Leave the World Behind by Rumaan Alam review – an X-ray of America

This page-turning thriller about class and race in the midst of unfolding catastrophe explores stasis, indecision and the agonies of parenting

An unexpected knock at the door. It’s the narrative spark of children’s jokes, fairytales and campfire ghost stories, of drawing-room dramas and horror film bloodbaths. When a midnight knock breaks the quiet of Rumaan Alam’s Leave the World Behind, any one of these plot creatures might be waiting on the doorstep. Alam’s trope-heavy third novel has the makings of a farce, and the portents of a slaughter.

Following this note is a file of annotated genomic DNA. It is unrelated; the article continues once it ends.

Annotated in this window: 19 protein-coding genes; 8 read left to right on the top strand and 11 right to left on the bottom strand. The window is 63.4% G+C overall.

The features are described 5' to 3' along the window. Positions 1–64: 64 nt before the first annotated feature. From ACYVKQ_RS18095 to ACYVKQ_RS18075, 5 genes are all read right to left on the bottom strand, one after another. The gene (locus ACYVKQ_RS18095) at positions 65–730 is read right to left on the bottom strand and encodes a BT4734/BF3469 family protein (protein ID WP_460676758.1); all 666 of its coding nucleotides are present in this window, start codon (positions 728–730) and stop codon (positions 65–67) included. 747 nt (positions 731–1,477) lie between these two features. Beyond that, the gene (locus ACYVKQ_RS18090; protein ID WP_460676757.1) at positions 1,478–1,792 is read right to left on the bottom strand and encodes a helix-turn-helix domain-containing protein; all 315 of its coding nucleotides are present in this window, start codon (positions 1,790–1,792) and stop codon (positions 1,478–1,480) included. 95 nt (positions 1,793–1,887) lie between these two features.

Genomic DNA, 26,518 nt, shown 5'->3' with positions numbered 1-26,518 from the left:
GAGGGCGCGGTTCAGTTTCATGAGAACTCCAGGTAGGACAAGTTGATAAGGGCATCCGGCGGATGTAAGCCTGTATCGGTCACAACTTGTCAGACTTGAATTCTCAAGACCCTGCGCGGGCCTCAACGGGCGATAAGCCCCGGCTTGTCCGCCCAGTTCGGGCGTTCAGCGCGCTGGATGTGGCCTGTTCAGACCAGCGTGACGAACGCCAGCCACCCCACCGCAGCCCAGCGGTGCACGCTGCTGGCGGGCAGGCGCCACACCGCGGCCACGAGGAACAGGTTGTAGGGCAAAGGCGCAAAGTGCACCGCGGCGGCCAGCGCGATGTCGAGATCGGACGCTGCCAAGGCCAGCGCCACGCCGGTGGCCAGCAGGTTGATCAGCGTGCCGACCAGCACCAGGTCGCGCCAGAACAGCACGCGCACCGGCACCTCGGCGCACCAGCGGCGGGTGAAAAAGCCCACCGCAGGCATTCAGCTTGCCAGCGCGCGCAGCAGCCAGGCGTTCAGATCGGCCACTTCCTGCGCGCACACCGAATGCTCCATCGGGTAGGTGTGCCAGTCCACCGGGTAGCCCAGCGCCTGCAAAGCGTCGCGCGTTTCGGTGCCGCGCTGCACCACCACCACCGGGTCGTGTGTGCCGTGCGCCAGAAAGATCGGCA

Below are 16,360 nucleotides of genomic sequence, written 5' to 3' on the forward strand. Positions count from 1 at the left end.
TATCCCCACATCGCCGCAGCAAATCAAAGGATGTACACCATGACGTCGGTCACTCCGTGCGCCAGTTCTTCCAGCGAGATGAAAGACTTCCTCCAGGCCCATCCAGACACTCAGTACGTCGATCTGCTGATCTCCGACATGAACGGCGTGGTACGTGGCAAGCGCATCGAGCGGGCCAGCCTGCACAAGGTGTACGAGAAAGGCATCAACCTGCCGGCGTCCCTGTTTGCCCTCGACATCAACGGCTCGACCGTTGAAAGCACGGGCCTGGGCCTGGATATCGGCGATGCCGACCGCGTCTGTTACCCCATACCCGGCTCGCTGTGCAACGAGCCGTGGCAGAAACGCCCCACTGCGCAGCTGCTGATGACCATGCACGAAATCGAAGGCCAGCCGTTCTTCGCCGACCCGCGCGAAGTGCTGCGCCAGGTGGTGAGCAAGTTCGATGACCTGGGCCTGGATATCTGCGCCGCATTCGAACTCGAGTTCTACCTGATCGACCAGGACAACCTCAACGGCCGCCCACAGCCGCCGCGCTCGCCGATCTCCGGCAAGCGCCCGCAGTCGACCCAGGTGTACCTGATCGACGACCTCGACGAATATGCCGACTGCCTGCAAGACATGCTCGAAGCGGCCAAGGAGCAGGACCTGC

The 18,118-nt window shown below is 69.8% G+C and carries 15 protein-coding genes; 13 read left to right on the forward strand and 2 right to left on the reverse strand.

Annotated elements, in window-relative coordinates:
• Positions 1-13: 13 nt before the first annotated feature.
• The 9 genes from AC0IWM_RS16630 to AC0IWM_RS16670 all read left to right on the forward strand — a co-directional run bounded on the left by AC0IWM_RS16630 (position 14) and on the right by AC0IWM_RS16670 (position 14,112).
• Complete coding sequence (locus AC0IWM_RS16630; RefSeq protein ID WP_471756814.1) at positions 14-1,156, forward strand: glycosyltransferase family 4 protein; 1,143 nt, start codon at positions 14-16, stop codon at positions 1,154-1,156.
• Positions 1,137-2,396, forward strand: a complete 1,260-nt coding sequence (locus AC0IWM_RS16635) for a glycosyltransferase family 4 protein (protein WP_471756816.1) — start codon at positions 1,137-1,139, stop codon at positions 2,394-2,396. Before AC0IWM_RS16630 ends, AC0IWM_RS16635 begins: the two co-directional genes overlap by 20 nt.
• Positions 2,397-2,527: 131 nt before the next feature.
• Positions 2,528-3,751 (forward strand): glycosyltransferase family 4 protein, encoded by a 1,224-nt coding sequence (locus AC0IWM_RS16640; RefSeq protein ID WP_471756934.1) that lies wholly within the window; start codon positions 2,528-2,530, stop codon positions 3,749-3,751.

It is a dark and stormy night. In a field surrounded by woods stands a lone brick house – “the very material the smartest piggy chose because it would keep him safest” – a luxurious Long Island vacation rental that is out of reach of mobile phone service, and out of earshot of the neighbours. The walls are white, the picket fence is white, and inside the house is a white middle-class family of holidaymakers “pantomiming ownership”. The children – Archie and Rose – are sun-kissed and sleeping; their Brooklynite parents – Amanda and Clay – are basking in a post-coital glow. “They’d made a nice life for themselves, hadn’t they?”

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